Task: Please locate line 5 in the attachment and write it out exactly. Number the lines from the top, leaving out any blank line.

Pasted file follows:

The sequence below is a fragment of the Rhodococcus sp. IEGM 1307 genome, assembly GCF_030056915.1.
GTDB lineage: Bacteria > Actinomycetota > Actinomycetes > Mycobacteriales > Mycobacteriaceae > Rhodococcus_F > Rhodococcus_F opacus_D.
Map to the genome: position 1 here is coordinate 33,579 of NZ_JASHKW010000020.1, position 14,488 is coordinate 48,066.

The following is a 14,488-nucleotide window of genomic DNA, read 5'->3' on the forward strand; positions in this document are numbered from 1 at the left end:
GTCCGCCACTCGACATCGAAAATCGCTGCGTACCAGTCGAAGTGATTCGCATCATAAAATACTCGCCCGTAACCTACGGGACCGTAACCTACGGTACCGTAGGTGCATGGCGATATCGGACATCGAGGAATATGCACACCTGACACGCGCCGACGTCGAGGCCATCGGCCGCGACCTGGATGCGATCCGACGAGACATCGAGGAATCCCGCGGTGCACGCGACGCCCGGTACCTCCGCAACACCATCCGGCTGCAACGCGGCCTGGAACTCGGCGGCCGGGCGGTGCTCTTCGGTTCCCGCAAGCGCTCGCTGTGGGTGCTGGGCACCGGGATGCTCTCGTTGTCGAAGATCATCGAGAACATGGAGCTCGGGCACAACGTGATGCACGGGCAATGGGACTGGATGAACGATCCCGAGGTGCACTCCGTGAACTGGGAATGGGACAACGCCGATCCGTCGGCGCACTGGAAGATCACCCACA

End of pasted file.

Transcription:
GTCCGCCACTCGACATCGAAAATCGCTGCGTACCAGTCGAAGTGATTCGCATCATAAAATACTCGCCCGTAACCTACGGGACCGTAACCTACGGTACCGTAGGTGCATGGCGATATCGGACATCGAGGAATATGCACACCTGACACGCGCCGACGTCGAGGCCATCGGCCGCGACCTGGATGCGATCCGACGAGACATCGAGGAATCCCGCGGTGCACGCGACGCCCGGTACCTCCGCAACACCATCCGGCTGCAACGCGGCCTGGAACTCGGCGGCCGGGCGGTGCTCTTCGGTTCCCGCAAGCGCTCGCTGTGGGTGCTGGGCACCGGGATGCTCTCGTTGTCGAAGATCATCGAGAACATGGAGCTCGGGCACAACGTGATGCACGGGCAATGGGACTGGATGAACGATCCCGAGGTGCACTCCGTGAACTGGGAATGGGACAACGCCGATCCGTCGGCGCACTGGAAGATCACCCACA